That's the question of the day, Dottie. We were going to fly out this evening, but are currently stranded on Oahu because Soldotna's neighborhood volcano won't quit erupting. I'm in the process of rescheduling all my Monday lessons. Mahalo!
Glad you found the ROOT of the poblem
Avoid going home to Alaska altogether...the volcano seems to be following you
I enjoyed that story. Hang in there, George!
I just spent 5 days on Florida Gulf Coast last week. Even though my brain knew it was coming, I can't tell you how discouraging it has been to get back into my sweaters, boots and winter coat after being on the beach. SIgh...just doesn't seem right.
Volcano issues...not many of us can say that!
Great blog. Hope George has a swift recovery, and remember to do those semi-annual visits.
Your story reminds me of a similar experience we had some years ago when traveling in the UK. My son woke up at 3 a.m. in terrible pain. He does not usually complain about anything, but we found him writhing on the floor. We were in Oxford and had an ambulance drive him to the local ER. We were thinking, OMG will he be o.k., but also, here we go with the reputedly awful National Health Service, and it will cost us a mint besides. To make a long story short, we were the only folks in the ER at that hour, they saw him immediately, and, after several hours were able to diagnose a kidney stone. They wanted to keep him overnight until the stone passed but had no open beds, so they let him go early afternoon with some medication. The charge for all this, which included blood and urine tests and a CAT scan: $0.00 except for a nominal amount for some medication.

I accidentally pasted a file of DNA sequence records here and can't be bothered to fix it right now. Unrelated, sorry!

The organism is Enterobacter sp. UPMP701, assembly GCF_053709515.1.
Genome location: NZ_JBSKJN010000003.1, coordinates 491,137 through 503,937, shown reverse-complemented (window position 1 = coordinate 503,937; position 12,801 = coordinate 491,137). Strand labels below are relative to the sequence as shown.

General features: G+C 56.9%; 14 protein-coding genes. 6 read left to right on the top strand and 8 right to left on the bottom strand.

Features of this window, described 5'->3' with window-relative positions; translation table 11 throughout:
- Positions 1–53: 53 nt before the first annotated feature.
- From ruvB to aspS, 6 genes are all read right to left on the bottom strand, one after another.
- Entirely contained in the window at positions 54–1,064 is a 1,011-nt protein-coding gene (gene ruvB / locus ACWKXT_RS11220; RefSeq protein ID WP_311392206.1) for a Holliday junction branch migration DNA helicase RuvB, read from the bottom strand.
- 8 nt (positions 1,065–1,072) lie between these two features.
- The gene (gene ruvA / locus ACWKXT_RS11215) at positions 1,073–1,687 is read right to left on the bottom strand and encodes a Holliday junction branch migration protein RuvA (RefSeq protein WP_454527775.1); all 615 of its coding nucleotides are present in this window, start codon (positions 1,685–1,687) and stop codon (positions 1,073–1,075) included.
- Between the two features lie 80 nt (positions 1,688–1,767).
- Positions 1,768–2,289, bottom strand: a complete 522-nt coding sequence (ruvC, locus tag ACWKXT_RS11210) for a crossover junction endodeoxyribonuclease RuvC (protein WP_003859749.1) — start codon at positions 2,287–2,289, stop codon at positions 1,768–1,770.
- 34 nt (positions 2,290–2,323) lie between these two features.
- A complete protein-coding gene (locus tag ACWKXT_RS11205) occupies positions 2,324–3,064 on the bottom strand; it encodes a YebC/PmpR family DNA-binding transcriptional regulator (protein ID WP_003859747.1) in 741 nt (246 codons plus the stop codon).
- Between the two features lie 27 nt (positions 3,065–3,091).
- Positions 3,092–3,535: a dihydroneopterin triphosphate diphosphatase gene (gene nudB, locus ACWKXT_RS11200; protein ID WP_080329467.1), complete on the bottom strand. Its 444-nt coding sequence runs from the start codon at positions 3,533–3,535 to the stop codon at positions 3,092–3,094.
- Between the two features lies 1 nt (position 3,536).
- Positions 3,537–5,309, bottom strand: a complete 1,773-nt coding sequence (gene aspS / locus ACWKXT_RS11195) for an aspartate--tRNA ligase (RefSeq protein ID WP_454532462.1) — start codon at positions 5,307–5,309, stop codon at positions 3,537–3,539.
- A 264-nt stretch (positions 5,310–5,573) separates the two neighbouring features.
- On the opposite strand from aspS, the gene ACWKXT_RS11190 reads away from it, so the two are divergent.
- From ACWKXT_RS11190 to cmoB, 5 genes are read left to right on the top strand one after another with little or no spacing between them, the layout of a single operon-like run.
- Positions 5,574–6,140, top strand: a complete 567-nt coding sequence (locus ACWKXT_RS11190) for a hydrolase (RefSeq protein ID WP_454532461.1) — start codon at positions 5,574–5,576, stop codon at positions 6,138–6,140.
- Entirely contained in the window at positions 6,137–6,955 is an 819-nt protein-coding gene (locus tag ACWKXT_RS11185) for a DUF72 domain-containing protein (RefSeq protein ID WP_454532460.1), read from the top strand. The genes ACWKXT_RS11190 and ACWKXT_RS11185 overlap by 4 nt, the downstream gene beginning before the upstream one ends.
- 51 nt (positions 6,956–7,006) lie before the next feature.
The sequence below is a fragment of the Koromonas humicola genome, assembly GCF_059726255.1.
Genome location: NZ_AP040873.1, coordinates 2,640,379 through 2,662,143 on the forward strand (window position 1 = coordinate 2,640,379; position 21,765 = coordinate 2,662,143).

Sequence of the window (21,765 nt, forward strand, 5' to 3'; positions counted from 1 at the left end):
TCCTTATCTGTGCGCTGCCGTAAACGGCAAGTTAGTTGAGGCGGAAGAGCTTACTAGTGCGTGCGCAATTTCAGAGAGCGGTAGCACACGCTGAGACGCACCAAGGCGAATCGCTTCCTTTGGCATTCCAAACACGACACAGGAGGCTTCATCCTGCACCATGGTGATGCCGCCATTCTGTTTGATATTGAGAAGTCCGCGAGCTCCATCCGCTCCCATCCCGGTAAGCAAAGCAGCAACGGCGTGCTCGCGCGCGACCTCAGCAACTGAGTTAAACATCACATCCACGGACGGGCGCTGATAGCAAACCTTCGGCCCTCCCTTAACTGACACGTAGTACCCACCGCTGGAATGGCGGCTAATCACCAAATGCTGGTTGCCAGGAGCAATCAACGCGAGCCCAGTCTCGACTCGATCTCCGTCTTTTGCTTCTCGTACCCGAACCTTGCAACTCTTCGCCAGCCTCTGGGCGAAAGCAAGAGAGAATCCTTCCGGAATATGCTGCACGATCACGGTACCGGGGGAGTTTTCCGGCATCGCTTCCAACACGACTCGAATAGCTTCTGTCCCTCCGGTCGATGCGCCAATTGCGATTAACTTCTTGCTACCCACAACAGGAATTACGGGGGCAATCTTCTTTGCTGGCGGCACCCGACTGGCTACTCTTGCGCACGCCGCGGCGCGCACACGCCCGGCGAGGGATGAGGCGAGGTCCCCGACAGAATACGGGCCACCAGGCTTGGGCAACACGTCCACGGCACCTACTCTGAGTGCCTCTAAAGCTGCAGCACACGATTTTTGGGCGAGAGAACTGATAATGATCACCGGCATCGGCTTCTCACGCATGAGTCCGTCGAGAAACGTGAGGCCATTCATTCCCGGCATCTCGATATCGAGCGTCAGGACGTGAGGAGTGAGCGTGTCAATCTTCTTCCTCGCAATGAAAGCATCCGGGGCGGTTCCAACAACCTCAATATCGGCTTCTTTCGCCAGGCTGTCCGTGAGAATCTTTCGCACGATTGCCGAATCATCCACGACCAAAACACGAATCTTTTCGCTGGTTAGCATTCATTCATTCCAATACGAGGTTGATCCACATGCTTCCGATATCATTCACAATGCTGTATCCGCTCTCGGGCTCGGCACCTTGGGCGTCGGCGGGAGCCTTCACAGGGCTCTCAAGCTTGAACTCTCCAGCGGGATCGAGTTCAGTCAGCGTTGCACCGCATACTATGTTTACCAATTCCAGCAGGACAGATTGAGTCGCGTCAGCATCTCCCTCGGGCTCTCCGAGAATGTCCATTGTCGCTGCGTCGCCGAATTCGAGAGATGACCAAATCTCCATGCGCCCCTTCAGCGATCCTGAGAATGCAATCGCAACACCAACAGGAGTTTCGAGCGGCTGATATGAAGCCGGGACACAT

Well written and intereating blog. Glad he's ok.